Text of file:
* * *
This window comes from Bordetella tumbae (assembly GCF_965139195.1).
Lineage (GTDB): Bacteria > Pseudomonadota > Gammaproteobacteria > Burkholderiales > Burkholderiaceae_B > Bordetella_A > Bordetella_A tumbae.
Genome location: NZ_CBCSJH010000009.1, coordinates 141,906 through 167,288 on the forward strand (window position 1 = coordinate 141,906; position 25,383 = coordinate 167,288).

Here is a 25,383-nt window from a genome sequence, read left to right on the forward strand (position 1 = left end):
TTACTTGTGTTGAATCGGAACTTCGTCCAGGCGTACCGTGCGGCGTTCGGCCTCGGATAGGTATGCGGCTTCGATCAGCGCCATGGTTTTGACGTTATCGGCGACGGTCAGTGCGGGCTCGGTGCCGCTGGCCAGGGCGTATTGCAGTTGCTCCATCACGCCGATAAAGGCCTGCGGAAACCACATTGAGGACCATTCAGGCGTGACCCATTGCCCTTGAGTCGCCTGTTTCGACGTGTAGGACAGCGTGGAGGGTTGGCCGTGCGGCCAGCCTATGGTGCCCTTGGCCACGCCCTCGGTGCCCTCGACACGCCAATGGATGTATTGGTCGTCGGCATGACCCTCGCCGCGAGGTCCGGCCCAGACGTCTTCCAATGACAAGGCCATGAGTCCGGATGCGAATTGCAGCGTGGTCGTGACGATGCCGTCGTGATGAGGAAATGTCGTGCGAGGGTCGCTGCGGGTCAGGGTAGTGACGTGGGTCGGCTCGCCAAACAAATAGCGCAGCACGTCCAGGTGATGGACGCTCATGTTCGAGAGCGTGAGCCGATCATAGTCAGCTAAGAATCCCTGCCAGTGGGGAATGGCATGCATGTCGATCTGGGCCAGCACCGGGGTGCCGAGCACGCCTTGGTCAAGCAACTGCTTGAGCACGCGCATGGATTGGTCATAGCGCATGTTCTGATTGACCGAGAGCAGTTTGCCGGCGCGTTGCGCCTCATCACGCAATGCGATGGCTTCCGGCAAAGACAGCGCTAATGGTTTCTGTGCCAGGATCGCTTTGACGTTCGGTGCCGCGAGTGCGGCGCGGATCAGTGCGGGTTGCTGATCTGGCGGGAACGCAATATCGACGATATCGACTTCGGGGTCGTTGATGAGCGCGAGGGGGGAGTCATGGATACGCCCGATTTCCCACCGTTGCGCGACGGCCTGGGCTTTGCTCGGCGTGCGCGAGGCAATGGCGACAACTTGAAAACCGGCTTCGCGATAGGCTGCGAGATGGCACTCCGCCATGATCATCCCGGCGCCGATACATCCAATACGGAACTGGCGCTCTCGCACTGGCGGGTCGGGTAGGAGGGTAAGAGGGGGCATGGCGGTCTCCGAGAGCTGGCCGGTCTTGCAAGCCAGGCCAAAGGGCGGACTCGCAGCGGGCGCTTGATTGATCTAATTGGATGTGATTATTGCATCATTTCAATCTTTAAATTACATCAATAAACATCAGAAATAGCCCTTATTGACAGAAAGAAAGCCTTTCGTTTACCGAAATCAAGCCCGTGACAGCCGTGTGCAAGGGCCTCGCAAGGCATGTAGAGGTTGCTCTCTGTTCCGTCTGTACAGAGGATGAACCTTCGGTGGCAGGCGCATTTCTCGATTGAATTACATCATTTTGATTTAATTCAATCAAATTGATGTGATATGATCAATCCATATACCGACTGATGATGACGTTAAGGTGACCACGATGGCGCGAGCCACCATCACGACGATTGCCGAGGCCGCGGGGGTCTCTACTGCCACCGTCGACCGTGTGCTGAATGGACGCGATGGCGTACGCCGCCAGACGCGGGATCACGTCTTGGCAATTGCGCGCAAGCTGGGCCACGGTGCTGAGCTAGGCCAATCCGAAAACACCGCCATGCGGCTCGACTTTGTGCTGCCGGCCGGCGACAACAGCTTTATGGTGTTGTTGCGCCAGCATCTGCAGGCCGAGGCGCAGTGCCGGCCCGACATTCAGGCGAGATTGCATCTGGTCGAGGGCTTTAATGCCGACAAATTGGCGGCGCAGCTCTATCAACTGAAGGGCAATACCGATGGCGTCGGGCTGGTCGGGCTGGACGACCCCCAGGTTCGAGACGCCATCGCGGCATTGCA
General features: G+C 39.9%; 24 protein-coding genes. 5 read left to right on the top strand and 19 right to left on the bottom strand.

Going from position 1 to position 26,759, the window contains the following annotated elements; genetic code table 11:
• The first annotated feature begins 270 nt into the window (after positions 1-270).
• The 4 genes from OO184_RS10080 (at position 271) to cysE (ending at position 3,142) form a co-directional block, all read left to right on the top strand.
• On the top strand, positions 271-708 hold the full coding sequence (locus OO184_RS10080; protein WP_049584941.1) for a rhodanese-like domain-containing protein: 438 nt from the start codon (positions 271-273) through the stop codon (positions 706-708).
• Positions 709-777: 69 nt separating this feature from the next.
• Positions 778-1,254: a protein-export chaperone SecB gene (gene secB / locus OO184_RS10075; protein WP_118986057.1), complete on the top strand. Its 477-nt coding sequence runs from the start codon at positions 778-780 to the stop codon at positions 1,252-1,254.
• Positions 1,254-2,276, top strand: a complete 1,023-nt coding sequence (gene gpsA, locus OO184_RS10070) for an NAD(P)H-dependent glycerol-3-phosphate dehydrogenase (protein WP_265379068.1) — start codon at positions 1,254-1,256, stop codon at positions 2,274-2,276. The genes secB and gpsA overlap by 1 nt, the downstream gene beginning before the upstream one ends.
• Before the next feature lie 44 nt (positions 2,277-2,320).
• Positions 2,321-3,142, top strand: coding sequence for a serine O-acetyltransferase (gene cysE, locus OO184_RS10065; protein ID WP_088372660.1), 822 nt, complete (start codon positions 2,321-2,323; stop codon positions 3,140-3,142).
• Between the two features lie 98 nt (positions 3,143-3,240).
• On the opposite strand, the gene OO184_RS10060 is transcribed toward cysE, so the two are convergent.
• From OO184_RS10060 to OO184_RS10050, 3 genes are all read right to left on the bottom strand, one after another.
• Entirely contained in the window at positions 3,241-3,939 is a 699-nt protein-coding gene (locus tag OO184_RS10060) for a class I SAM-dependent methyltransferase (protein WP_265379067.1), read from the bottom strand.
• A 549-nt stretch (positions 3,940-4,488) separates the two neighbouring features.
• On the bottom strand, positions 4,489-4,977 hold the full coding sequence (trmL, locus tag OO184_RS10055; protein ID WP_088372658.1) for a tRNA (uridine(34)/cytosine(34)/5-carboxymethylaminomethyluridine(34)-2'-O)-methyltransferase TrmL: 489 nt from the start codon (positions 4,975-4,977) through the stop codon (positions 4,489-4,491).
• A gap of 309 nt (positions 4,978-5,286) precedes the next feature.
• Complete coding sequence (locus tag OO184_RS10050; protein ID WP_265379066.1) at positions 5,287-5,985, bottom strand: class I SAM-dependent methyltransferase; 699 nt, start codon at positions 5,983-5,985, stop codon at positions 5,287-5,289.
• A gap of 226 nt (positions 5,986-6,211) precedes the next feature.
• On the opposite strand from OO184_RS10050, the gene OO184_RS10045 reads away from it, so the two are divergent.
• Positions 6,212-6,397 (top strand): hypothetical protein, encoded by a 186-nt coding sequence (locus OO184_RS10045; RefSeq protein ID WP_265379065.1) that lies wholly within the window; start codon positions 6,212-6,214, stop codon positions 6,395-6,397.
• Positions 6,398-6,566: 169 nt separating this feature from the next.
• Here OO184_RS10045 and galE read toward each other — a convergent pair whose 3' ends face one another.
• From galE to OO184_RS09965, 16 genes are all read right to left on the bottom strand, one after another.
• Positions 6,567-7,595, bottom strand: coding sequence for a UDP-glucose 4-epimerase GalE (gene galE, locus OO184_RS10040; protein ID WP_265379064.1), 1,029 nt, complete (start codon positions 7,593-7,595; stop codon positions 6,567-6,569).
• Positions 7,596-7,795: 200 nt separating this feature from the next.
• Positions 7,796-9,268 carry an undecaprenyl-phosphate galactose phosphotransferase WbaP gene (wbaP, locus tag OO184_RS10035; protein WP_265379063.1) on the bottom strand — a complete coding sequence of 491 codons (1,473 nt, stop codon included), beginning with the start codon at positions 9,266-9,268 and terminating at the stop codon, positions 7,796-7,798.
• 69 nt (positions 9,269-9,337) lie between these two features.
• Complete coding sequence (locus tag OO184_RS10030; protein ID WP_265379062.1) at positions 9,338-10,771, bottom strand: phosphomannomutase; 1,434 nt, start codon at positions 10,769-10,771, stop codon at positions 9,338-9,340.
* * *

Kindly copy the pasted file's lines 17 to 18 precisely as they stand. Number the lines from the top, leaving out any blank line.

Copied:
• On the opposite strand, the gene OO184_RS10060 is transcribed toward cysE, so the two are convergent.
• From OO184_RS10060 to OO184_RS10050, 3 genes are all read right to left on the bottom strand, one after another.